Is Black Panther OK For Kids Under 5? Here's What Parents Need To Know
With Black Panther officially hitting screens this Friday, a few parents are wondering whether a trip to the theater to watch the much-anticipated film will be a fun experience for the whole family, or if maybe they should hire a babysitter for the night. So is Black Panther OK for kids under 5, or should the younger kids maybe sit this one out?
If you've caught a trailer for Black Panther, you're probably aware that the Marvel spectacular contains a few intense action scenes that might not be age-appropriate for a toddler crowd. The Motion Picture Association of America rated Black Panther PG-13, according to CBR, due to "prolonged sequences of action violence, and a brief rude gesture."
While parents will have to wait until the movie comes out on Feb. 16 to scope out the movie for themselves, the IMDb Parents Guide for Black Panther highlights a few scenes that parents might find dicey for their kids. According to the guide, the movie contains a brief scene in which a man and a woman kiss, another in which a character flashes a middle finger at another character, as well as some light profanity throughout the film. There are also several fight scenes that involve spears, swords, guns, and other weapons, and a few scenes depict injuries, including a broken arm, a slit throat, and several sword slashes.
All in all, Black Panther probably isn't the best choice for toddlers. However, it is a movie you'll want to watch if you're into the Marvel world, so maybe hire a sitter for the night and get to a movie theater on Friday. (Or maybe go a day or two later to skip opening night lines — but then make sure to keep away from social media in order to avoid any spoilers.)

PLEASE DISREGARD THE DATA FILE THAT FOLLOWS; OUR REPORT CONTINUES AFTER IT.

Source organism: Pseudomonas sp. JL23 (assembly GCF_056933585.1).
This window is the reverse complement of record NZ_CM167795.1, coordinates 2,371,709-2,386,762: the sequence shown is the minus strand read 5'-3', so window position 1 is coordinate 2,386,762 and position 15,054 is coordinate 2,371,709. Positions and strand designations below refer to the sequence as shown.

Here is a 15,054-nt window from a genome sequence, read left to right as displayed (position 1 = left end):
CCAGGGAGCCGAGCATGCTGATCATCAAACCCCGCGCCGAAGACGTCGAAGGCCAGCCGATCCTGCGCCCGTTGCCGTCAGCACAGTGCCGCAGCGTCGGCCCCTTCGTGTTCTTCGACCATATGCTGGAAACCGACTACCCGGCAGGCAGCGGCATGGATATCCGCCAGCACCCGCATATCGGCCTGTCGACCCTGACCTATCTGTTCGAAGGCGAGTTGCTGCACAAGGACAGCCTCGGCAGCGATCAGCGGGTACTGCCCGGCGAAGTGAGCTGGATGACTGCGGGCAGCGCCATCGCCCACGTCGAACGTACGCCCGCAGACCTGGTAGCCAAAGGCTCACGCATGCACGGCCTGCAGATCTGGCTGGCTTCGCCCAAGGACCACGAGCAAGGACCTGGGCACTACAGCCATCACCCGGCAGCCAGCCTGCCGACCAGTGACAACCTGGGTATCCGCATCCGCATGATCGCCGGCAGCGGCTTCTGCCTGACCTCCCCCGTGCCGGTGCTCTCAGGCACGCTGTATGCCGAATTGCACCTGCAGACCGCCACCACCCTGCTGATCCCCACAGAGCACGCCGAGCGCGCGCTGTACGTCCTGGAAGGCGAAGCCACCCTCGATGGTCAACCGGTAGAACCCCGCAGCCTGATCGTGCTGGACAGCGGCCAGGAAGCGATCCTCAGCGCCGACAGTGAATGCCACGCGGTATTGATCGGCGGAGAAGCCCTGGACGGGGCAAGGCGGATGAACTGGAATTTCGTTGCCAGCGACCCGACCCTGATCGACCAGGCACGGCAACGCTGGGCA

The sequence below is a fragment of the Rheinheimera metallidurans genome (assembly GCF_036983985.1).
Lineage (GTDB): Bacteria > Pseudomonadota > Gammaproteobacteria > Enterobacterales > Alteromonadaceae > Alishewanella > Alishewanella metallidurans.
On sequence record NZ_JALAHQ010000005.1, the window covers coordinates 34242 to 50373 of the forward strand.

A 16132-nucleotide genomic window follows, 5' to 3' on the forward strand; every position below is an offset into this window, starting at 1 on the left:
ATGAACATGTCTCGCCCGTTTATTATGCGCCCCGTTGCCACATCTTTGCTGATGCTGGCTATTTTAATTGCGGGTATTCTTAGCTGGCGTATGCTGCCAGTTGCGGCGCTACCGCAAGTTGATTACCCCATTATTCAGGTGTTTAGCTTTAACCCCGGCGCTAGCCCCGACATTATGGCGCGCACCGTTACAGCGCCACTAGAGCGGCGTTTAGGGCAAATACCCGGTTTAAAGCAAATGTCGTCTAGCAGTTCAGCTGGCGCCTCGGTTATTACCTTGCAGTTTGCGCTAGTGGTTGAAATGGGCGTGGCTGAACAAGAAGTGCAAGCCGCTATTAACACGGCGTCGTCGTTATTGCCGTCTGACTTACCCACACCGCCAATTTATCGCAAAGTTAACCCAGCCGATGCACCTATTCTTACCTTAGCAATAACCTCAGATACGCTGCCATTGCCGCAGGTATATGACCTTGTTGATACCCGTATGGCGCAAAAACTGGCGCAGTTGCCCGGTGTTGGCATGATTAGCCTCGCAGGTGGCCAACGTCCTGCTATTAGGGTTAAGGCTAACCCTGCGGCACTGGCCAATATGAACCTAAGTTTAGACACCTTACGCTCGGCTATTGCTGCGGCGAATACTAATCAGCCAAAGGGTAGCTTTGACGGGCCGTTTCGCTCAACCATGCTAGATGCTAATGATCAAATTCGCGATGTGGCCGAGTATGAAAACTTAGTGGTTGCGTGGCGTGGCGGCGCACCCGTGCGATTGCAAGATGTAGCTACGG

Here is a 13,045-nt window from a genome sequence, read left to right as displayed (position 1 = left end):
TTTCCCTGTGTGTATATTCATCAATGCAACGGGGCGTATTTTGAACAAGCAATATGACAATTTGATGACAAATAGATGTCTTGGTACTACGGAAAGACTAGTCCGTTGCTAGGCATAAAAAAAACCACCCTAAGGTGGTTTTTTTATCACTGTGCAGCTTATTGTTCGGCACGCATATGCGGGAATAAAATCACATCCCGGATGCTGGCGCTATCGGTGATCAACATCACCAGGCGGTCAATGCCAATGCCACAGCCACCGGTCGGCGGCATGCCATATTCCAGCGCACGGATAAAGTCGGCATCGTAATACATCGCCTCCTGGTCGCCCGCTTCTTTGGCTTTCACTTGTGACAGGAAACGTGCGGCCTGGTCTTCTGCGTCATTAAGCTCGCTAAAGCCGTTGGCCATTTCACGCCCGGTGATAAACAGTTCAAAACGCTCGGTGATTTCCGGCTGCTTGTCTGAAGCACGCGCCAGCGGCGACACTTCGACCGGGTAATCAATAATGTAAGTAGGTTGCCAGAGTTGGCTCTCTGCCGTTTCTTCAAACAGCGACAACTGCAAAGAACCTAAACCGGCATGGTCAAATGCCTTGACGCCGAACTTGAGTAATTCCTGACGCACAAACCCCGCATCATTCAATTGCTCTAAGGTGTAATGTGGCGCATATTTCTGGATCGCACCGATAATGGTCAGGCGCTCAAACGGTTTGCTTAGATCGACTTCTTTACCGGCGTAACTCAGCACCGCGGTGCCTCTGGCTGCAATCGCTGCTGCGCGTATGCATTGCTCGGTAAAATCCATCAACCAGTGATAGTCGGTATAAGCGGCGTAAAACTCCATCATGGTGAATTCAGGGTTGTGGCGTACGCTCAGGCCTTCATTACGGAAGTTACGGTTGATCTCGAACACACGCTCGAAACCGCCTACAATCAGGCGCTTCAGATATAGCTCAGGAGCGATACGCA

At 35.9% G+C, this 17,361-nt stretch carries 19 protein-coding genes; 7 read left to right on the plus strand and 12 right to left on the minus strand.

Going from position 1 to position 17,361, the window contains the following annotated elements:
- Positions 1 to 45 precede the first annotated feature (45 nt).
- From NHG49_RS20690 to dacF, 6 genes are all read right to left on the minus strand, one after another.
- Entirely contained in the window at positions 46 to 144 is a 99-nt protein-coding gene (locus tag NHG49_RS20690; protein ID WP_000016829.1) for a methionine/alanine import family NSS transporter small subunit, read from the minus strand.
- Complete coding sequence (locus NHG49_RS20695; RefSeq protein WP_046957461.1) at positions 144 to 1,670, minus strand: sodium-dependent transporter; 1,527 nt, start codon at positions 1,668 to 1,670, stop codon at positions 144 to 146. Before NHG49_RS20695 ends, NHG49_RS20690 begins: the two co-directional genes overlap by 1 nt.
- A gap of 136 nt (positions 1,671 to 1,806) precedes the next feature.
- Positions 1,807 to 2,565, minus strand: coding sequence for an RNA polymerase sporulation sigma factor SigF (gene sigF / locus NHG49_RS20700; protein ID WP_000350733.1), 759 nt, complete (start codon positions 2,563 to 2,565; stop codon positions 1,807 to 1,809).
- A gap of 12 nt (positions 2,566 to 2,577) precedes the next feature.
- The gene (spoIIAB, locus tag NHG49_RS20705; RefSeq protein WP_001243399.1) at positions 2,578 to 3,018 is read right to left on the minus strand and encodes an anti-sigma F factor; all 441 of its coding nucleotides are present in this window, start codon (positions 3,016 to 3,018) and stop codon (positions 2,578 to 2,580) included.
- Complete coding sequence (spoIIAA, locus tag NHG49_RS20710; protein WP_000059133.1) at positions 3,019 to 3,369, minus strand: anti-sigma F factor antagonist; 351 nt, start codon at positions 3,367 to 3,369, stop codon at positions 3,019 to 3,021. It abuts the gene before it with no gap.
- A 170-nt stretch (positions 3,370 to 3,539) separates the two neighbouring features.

Black Panther is expected to bring in $170 million at the box office in its first weekend alone, according to Vanity Fair, with ticket pre-sales already selling quicker than past winter blockbusters, including Beauty and the Beast and The Hunger Games.
"It’s outpacing all other superhero movies—literally every other superhero movie in the modern era," Erik Davis, managing editor for Fandango, told Vanity Fair:
I think it’s sort of groundbreaking that this film is performing like that. ... I’m seeing pastors saying that they bought out theaters for their congregation.That’s something that I’ve never, ever seen from a superhero movie.
The excitement is due in part, of course, to the film's award-winning cast, big budget, and stand-out production team. But anticipation for the movie stems mostly from the Black Panther's standing as the first black superhero and the movie's black-majority cast.
"It's important because I didn't have this growing up," Black Panther star Chadwick Boseman told Good Morning America, explaining the importance of the movie. He added:
I'm still a kid, you know, there's a kid in each one of us, and so I just know what it's going to mean to you when you see it — that it can give you a certain type of confidence when you walk through the world. It also makes people that look like you see you in a different light and not judge you in a particular way.
On top of all that, critics have also already given the film a 97 percent fresh score on Rotten Tomatoes, which is a pretty rare high score for an action film on the review site. It suggests that — whether the whole family attends the screening or not — you should be running, not walking, to the theater for Black Panther this weekend.
Check out Romper's new video series, Bearing The Motherload, where disagreeing parents from different sides of an issue sit down with a mediator and talk about how to support (and not judge) each other’s parenting perspectives. New episodes air Mondays on Facebook.